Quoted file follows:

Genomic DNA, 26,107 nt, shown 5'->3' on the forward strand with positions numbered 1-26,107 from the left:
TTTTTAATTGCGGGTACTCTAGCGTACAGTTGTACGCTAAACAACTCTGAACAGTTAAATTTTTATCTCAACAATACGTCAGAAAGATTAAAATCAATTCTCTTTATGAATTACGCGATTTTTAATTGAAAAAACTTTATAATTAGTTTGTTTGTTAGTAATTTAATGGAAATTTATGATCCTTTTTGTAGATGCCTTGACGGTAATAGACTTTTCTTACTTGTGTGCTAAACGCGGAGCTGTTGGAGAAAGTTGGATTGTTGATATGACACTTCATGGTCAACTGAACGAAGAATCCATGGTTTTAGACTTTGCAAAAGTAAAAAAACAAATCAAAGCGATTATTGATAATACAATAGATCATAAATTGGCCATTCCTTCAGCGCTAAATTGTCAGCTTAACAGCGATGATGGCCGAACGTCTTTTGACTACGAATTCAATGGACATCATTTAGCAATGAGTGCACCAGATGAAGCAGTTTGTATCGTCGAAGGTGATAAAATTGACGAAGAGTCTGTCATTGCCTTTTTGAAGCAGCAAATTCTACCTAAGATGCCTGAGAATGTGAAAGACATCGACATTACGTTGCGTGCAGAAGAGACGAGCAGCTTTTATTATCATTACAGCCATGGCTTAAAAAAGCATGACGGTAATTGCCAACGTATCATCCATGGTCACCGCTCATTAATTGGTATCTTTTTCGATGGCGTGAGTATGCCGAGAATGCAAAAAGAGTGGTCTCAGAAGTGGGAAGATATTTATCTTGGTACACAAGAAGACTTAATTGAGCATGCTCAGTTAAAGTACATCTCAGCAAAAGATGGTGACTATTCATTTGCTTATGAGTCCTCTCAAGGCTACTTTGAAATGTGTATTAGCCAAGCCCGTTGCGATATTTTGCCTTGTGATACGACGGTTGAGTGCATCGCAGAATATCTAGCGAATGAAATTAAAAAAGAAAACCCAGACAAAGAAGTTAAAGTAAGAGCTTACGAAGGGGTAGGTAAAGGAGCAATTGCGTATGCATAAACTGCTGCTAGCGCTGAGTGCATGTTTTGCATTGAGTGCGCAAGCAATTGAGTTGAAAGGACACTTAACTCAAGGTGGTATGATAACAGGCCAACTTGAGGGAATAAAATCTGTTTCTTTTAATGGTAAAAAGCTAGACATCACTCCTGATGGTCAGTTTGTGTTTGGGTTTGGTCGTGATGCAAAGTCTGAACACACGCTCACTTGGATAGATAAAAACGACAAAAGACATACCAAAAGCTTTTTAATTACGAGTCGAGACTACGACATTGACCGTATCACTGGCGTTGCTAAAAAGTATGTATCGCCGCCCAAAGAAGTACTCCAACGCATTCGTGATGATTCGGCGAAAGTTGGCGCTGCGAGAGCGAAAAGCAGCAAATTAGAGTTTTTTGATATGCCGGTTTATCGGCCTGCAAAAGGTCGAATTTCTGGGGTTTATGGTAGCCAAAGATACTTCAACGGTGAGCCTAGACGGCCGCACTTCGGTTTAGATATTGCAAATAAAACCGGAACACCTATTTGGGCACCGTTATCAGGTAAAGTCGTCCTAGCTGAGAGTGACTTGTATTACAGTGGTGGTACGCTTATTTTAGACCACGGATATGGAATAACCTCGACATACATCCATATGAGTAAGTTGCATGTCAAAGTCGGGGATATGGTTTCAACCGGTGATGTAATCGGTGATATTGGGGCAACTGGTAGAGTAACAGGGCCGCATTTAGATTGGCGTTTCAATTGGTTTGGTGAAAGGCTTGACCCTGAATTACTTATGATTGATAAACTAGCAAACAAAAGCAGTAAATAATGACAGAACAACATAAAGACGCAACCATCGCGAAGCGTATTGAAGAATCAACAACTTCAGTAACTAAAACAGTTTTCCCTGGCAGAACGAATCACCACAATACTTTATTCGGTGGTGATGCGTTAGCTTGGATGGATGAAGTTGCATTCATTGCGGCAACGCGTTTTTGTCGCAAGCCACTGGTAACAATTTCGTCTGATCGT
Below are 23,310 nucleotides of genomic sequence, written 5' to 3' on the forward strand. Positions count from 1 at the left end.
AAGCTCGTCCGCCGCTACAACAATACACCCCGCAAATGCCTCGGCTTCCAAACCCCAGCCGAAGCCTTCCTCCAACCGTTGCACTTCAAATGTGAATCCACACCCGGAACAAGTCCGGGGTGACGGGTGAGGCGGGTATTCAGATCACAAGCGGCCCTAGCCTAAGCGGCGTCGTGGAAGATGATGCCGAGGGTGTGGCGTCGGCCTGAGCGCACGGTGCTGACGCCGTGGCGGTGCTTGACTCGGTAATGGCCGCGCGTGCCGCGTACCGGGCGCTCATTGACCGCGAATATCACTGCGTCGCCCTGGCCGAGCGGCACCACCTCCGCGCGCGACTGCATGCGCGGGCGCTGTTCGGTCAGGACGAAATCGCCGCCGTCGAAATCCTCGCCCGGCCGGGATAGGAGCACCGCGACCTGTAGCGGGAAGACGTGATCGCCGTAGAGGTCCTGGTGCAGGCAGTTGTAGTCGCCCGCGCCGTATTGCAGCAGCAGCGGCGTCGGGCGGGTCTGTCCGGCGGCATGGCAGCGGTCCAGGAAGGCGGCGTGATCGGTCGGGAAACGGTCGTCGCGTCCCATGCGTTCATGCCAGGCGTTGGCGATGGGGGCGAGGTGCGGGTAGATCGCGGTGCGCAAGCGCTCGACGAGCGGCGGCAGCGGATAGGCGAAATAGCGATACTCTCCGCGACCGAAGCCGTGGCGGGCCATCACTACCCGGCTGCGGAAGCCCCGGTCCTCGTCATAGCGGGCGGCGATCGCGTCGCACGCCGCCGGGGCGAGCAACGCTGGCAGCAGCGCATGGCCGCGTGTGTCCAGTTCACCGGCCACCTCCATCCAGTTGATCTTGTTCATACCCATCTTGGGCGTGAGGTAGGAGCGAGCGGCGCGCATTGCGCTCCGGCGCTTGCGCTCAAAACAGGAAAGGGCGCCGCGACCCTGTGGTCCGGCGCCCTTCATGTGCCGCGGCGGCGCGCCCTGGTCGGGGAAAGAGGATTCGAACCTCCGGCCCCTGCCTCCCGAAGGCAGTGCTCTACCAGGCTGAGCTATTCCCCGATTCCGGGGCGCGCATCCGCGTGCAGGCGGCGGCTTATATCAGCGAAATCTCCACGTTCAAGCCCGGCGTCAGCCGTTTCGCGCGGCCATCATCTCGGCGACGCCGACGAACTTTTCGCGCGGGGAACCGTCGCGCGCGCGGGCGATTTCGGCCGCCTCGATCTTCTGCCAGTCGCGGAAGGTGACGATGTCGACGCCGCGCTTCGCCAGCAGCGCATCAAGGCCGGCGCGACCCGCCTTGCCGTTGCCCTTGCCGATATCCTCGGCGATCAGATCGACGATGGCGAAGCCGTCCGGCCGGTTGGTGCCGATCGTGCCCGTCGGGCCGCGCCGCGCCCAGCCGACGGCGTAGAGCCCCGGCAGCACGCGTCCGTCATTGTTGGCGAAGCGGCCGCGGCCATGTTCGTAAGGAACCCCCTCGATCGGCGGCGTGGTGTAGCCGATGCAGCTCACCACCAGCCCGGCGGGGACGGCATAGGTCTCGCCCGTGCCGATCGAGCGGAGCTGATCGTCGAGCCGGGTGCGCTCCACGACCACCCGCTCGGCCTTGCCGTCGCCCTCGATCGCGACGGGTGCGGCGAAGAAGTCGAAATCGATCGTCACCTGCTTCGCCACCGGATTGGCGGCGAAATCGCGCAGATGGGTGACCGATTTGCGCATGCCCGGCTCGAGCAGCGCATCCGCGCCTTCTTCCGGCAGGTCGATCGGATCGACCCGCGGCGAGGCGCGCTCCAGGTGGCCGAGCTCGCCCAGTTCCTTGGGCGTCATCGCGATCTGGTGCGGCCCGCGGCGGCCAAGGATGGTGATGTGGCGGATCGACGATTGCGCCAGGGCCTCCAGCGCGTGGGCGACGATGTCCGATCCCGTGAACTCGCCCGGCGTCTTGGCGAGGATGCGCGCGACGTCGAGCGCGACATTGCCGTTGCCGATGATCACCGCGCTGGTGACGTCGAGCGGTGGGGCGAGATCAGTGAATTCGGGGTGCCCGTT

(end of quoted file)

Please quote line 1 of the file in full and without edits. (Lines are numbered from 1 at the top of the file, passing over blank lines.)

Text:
Genomic DNA, 26,107 nt, shown 5'->3' on the forward strand with positions numbered 1-26,107 from the left: